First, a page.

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Loss of motor neurons in the cortex, brainstem and spinal cord is the hallmark of motor neuron disease/amyotrophic lateral sclerosis (MND/ALS), resulting in weakness of limbs, respiratory and bulbar muscles and eventually death from respiratory failure in the majority of patients. Around 20%–30% have bulbar symptoms at onset—this is less common in younger patients, but affects more than 40% of those over 70 years.1 Virtually all patients will develop bulbar symptoms with disease progression. Symptoms consist of dysarthria, dysphagia, difficulties clearing oropharyngeal secretions, impaired cough, choking, laryngospasm and aspiration. Each symptom is attributable to lower motor neuron weakness (true bulbar palsy), upper motor neuron weakness (pseudobulbar palsy) or a combination of both.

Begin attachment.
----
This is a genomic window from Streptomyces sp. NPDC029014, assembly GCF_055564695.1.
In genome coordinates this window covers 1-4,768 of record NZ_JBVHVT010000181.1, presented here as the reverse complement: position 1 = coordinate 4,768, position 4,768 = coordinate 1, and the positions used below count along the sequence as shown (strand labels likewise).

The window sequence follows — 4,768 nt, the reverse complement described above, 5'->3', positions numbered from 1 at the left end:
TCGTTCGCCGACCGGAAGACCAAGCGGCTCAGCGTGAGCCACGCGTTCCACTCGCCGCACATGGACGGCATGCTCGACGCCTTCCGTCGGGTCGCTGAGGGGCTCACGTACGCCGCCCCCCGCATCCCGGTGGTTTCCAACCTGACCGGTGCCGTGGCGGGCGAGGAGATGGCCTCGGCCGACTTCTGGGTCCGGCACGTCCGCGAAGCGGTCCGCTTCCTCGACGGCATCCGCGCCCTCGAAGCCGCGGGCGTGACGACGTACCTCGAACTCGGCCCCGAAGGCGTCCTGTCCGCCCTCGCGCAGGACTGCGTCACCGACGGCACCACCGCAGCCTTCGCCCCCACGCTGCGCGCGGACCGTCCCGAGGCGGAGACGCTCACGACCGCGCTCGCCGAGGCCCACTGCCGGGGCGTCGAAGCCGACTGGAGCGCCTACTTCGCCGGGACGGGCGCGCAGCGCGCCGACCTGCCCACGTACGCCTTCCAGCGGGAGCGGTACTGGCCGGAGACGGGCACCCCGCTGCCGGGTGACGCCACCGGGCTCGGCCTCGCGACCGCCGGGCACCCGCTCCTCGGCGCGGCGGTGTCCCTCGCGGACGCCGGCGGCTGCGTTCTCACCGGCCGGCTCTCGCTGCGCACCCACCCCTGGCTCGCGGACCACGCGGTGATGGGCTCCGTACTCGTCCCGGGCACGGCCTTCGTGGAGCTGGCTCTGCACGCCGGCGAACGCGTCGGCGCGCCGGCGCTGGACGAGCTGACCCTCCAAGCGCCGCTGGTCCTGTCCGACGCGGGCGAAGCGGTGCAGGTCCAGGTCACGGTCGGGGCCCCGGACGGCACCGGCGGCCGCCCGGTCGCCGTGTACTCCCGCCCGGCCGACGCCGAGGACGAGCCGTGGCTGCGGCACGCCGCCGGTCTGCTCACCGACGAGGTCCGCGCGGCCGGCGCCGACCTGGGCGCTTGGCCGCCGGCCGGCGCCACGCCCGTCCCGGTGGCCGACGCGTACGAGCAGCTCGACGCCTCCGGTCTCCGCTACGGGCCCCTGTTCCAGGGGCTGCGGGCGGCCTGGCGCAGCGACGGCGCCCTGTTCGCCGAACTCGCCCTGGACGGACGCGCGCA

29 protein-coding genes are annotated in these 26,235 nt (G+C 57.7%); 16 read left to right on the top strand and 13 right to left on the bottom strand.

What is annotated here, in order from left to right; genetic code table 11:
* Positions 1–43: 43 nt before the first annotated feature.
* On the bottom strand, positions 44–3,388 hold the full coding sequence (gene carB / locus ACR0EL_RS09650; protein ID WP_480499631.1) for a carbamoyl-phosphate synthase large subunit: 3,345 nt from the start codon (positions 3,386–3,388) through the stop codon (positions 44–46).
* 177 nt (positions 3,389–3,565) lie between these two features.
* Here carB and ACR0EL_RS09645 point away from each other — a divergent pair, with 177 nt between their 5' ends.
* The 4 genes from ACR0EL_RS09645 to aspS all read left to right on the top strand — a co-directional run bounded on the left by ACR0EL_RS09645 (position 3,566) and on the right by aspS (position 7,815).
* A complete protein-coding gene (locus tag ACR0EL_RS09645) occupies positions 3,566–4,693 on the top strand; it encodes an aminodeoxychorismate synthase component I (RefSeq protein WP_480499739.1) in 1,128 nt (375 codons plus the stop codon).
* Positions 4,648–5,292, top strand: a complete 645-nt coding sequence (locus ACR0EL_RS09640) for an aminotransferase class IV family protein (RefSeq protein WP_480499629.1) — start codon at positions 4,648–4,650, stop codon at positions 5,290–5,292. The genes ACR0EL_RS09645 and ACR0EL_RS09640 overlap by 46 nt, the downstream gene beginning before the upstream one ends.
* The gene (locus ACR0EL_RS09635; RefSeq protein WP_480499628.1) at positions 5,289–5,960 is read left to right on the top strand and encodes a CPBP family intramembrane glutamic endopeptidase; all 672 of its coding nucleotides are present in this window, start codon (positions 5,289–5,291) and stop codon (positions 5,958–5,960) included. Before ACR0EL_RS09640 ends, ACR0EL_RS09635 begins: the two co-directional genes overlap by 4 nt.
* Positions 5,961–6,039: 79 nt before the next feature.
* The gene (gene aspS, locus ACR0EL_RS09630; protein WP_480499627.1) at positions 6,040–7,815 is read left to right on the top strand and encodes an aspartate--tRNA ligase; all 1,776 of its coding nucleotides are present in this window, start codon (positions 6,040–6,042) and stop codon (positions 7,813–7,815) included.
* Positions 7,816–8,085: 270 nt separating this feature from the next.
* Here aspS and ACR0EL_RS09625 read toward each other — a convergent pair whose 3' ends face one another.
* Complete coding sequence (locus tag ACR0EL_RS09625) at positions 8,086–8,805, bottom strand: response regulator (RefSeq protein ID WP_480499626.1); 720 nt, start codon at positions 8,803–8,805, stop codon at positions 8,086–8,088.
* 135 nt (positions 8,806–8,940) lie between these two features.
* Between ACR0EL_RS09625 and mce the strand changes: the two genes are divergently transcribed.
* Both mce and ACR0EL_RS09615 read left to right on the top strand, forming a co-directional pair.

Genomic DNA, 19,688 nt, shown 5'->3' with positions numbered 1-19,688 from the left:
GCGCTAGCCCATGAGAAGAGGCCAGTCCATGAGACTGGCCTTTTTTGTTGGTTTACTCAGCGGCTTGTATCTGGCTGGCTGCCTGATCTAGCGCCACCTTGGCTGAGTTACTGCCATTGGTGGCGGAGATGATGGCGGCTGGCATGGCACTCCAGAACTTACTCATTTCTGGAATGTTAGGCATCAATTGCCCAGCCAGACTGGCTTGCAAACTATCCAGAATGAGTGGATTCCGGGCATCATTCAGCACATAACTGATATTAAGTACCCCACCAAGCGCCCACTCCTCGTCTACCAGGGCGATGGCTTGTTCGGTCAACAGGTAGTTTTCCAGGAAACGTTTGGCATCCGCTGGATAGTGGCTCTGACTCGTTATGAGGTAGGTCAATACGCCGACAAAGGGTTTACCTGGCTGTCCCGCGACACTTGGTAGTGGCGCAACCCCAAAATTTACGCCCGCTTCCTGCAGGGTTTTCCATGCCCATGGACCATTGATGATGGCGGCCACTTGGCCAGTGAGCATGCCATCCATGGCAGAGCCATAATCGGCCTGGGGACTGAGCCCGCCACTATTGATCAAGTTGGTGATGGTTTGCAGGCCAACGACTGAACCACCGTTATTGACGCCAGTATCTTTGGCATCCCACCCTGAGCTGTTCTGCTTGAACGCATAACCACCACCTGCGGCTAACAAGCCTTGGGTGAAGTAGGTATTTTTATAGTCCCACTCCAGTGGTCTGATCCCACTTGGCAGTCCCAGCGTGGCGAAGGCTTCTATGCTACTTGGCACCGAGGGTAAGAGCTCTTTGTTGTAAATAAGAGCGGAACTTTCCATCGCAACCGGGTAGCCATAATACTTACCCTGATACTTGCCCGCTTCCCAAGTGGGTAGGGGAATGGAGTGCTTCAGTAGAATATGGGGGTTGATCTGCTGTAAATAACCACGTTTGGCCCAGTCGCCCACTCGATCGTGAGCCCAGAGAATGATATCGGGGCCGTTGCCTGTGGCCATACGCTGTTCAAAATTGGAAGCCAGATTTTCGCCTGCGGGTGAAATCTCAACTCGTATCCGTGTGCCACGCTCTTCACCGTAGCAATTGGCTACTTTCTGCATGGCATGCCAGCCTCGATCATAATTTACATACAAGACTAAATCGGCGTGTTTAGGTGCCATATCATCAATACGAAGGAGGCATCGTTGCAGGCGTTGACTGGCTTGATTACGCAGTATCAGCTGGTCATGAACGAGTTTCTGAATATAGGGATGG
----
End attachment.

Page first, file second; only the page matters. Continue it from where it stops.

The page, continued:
Safe swallowing requires adequate strength and coordination of orofacial and lingual muscles. With increasing weakness, difficulties in mastication, bolus preparation and oral food transport develop resulting in oral, pharyngeal and laryngeal residues of food. Lip closure and problems swallowing saliva lead to drooling. Failure of the larynx to move superiorly and anteriorly on swallowing and incomplete closure leads to laryngeal penetration or overt aspiration into the lungs.
The clearance of aspirated food, saliva or bronchial secretions depends on a forceful cough. An effective cough requires the inspiratory muscles to generate a deep inspiration of around 2–4 L, followed by closure of the glottis and the generation of a peak cough flow (PCF) of 360 to 1000 L/min in adults—depending on age, size and gender. This level of expiratory flow after glottal opening is required to shear secretions and debris from the airway and lift these to the upper airway/mouth. It is assumed that a minimum PCF of 160 L/min is required in adults and is estimated that those with values of 270 L/min or less may be prone to secretion retention at the time of chest infections, as these are associated with …
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